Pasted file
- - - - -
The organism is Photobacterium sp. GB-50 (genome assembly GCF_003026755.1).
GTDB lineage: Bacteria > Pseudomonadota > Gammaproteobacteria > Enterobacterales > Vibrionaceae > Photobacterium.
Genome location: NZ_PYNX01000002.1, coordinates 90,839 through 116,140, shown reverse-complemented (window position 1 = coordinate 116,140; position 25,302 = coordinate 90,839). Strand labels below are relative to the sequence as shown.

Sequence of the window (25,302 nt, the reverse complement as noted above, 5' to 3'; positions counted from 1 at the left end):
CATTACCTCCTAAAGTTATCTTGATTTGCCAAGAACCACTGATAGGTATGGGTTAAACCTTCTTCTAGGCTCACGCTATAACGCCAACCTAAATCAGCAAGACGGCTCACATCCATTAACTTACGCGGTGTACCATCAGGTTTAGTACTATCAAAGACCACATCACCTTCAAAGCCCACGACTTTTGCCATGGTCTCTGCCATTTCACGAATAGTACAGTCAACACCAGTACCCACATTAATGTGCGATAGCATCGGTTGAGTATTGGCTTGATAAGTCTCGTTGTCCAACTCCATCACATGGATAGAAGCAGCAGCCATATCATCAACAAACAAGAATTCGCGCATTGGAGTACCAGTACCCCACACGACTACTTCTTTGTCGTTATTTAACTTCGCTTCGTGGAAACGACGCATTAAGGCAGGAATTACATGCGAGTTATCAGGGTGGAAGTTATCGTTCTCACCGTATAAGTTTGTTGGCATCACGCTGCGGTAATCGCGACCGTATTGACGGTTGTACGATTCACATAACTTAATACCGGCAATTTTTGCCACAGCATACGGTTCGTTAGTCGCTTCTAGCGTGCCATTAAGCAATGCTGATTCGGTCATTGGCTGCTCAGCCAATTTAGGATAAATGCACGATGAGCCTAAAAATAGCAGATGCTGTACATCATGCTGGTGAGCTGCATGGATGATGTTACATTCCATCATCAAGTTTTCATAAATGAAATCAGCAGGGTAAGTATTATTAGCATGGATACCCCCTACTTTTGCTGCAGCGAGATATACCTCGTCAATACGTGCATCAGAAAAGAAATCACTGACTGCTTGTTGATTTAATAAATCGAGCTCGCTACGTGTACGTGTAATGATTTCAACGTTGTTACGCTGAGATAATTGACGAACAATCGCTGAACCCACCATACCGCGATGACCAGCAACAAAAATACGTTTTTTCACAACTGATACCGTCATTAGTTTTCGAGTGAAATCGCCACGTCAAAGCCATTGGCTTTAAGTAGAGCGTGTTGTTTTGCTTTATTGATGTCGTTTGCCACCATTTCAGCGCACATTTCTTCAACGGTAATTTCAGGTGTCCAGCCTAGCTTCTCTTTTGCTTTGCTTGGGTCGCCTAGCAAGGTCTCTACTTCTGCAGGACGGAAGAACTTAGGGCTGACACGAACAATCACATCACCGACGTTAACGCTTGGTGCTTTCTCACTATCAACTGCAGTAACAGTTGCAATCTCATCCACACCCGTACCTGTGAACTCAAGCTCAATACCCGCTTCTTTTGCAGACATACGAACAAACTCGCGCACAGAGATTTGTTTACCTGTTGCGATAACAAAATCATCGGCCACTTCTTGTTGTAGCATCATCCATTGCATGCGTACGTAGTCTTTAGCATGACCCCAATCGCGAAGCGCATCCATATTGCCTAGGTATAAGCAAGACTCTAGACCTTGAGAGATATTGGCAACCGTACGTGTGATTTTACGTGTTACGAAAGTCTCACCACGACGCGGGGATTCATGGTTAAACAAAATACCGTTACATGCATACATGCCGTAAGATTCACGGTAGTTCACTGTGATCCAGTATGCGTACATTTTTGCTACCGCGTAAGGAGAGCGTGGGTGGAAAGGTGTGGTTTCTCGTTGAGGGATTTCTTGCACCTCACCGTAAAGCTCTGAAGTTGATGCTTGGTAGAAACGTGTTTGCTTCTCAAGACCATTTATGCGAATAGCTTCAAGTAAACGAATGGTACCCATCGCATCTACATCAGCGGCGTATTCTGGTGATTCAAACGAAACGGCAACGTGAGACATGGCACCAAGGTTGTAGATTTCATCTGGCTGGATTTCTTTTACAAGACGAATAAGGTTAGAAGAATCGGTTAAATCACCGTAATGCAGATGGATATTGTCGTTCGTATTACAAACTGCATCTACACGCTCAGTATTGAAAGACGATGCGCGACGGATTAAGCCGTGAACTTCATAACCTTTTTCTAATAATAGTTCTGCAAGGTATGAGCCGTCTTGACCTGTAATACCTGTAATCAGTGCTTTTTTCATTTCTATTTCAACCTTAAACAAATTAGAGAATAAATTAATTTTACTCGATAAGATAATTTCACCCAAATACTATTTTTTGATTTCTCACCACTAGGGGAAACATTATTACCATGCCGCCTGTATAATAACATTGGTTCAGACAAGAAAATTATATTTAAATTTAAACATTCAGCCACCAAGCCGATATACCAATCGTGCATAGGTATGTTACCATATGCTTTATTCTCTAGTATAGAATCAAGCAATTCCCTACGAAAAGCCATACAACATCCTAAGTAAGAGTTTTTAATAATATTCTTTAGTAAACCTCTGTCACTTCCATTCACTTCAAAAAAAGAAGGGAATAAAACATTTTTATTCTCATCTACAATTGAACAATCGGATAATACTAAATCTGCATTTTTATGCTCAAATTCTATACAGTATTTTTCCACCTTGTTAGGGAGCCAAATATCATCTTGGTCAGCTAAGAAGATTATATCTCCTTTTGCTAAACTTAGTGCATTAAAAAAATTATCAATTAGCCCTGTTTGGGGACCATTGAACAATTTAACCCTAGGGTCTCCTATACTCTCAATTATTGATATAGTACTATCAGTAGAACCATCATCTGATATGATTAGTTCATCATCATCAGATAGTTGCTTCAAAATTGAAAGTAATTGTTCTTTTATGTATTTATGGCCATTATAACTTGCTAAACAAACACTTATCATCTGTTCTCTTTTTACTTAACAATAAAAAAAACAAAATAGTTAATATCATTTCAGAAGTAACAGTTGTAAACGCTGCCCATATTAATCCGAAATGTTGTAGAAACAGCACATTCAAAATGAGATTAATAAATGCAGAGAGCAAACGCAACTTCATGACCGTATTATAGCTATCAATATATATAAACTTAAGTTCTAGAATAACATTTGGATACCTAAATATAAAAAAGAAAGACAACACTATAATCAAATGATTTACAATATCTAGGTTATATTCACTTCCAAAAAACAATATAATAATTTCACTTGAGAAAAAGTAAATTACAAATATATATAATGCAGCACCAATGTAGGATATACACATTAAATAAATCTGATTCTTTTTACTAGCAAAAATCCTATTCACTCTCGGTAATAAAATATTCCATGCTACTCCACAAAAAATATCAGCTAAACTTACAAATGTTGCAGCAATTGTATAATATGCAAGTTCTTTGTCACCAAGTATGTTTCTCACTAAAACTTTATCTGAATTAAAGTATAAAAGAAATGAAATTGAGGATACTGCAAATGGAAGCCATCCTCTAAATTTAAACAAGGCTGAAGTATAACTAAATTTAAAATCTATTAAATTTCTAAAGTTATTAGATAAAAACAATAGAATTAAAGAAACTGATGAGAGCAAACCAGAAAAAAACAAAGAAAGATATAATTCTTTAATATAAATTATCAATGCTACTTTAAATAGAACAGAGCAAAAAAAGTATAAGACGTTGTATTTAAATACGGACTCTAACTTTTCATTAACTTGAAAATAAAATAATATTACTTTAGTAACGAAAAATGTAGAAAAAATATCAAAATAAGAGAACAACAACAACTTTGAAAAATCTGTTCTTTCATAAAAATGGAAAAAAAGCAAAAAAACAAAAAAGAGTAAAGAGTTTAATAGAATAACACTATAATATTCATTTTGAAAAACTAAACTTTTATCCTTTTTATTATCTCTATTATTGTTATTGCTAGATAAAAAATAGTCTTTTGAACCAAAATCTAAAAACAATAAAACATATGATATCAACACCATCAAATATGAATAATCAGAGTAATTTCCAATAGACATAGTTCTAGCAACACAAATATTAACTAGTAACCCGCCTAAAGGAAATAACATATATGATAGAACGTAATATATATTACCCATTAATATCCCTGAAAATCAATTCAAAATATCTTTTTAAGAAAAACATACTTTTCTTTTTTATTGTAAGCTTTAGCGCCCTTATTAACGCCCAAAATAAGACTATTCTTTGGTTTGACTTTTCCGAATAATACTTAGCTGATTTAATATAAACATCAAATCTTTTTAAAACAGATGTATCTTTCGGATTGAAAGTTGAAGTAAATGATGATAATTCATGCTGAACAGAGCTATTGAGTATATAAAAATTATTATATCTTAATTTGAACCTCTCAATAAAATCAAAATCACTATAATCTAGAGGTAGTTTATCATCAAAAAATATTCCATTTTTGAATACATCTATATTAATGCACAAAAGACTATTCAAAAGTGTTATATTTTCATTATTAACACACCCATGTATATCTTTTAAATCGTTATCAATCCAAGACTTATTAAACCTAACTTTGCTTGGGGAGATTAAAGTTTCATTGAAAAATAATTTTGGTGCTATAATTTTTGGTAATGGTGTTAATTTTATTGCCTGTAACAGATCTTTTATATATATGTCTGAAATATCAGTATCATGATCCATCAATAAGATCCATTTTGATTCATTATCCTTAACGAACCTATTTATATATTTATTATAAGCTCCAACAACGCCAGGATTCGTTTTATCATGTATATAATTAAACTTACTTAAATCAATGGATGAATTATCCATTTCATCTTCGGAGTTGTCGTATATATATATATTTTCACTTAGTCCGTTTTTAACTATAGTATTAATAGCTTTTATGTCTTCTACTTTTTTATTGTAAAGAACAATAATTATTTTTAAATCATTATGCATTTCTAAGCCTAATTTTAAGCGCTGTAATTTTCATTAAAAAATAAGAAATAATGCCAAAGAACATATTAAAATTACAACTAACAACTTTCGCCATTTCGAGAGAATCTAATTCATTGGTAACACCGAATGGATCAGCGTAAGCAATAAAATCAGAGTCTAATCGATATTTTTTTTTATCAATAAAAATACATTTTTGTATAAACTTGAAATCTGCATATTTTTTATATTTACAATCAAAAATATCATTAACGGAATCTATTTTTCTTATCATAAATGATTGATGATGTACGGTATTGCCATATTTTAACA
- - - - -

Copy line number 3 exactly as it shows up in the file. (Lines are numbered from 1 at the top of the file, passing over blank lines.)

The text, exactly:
Genome location: NZ_PYNX01000002.1, coordinates 90,839 through 116,140, shown reverse-complemented (window position 1 = coordinate 116,140; position 25,302 = coordinate 90,839). Strand labels below are relative to the sequence as shown.